US President Barack Obama faces opposition from right and left wing political groups over his decision of US military intervention in the Libya crisis; some saying that the President should have sought the approval of Congress.
After finishing off his Latin American trip, President Obama is returning to Washington to be greeted by predictable opposition on the left.
However, some Republicans also disagreed with the airstrikes, joining some of their Democrat colleagues in accusing President Obama of having acted unconstitutionally, by not seeking approval in Congress.
Opinion polls suggest the majority of Americans support the President on the grounds of protecting Libyans.
Secretary Hilary Clinton says the airstrikes have already protected hundreds of thousands of Libyans in Benghazi.
"I know that the nightly news cannot cover a humanitarian crisis that thankfully did not happen. But it is important to remember that many, many Libyans are safer today because the international community took action, said Secretary Clinton.
Defense Secretary Robert Gates, who expressed caution about military intervention before the decision was taken says the outcome is uncertain.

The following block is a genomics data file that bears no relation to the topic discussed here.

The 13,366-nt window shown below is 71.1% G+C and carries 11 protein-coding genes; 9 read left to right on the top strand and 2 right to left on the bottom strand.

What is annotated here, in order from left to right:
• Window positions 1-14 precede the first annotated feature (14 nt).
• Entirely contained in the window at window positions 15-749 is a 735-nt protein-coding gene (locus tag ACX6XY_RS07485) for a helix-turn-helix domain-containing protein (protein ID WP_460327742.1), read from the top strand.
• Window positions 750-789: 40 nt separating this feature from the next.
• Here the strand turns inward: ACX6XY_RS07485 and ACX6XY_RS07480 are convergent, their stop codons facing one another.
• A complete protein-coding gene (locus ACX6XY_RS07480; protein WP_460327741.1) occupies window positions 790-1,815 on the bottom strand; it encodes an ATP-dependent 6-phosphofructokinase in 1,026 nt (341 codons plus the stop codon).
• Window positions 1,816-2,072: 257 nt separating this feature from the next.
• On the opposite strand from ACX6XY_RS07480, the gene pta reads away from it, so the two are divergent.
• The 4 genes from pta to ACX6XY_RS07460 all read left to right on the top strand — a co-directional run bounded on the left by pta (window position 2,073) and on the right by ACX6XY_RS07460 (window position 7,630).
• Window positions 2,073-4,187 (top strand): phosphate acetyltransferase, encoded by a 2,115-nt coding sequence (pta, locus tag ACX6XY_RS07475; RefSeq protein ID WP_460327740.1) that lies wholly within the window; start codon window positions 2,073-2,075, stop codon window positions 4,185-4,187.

"I think there are any number of possible outcomes here and no one's in a position to predict them. Whether there are further major defections within his (Gaddafi's) own ruling circle, whether there are divisions within his family, there are a variety of possibilities it seems to me," said Mr Gates.
America's notable reticence is based on the hard lesson learnt in Iraq, according to analyst Mr Daniel Kliman.
"We don't want to be left holding the bag for an intervention again. We need partners with capability. So to me the reticence on the part of the Department of Defense makes a lot of sense because they are the ones, at the end of the day, who have to do most of the heavy lifting," said Mr Kliman.